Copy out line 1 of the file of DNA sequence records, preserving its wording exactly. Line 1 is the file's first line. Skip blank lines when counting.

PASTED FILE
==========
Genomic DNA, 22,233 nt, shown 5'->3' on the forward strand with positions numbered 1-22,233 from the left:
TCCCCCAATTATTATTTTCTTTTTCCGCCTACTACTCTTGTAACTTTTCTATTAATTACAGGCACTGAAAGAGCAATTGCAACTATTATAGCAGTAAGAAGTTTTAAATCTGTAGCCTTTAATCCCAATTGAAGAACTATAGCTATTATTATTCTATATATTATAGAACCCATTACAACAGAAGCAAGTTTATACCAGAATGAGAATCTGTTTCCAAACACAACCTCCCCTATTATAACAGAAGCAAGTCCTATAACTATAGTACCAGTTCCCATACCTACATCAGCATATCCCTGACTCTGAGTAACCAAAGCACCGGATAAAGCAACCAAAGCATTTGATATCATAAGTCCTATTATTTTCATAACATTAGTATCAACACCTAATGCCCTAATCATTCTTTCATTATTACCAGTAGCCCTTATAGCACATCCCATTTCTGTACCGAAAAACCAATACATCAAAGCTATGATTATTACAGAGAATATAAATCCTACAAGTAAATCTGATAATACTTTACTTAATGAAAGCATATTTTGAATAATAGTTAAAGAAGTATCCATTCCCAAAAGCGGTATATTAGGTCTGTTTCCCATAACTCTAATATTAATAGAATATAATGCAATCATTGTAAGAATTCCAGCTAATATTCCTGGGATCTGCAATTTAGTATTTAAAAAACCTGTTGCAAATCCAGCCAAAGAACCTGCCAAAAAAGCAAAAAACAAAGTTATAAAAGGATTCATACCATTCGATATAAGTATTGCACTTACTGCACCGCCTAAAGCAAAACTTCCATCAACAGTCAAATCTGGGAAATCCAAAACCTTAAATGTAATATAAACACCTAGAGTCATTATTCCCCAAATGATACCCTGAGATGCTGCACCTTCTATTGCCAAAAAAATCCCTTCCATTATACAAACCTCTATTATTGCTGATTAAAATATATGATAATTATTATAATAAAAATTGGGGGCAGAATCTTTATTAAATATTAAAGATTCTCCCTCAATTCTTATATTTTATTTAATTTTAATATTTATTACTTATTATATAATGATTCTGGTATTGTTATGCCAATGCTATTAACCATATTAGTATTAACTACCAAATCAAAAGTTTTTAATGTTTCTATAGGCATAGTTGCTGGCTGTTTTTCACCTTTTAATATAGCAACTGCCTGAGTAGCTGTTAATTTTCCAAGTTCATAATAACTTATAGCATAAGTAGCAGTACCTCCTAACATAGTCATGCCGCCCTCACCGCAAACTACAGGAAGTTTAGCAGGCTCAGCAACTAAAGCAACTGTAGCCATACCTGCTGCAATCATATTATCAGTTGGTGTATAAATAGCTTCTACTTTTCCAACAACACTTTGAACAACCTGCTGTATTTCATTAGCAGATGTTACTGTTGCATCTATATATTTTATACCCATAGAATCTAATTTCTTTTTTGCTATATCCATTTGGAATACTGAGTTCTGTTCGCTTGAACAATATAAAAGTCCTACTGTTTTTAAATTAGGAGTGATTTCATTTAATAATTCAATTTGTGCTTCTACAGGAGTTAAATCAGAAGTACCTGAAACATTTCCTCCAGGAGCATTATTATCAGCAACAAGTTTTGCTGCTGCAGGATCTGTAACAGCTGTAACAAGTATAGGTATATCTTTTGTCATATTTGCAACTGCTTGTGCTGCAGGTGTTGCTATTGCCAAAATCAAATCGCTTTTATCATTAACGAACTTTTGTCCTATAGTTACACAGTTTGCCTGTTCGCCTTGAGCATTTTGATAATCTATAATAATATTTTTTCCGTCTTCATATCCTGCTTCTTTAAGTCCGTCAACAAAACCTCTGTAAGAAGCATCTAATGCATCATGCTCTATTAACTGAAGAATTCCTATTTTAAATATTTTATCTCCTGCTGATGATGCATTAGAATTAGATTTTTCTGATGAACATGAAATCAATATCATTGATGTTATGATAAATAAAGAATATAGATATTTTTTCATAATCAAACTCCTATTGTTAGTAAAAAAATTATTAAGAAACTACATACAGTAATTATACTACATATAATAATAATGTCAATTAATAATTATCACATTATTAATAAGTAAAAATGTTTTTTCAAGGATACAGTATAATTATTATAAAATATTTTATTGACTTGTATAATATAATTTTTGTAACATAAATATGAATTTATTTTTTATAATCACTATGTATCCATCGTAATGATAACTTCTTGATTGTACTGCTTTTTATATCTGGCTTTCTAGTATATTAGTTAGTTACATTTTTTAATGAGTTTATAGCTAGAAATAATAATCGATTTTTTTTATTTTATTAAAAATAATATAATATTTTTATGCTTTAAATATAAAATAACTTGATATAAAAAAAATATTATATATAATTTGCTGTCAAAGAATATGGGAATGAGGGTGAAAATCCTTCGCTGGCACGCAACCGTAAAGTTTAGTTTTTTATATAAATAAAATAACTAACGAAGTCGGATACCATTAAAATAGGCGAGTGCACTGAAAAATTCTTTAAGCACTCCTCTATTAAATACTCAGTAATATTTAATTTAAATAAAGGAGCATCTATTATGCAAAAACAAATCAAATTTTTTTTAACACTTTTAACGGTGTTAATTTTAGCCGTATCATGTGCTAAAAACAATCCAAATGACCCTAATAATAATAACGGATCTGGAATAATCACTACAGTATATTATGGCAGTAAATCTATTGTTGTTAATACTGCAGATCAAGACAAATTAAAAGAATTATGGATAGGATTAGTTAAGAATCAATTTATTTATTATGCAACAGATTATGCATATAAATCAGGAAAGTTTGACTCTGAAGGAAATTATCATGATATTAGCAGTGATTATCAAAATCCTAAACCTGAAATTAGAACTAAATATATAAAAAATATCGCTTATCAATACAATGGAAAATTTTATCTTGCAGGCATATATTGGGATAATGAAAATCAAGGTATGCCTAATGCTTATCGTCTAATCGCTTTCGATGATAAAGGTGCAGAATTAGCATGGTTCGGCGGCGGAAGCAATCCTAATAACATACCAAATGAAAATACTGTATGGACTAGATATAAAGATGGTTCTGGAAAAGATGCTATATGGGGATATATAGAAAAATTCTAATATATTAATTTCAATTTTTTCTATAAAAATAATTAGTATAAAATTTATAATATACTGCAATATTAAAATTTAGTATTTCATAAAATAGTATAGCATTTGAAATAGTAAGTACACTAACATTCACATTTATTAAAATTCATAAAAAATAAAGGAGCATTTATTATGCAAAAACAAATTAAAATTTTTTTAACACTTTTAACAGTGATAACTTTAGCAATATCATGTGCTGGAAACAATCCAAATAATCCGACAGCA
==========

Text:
Genomic DNA, 22,233 nt, shown 5'->3' on the forward strand with positions numbered 1-22,233 from the left: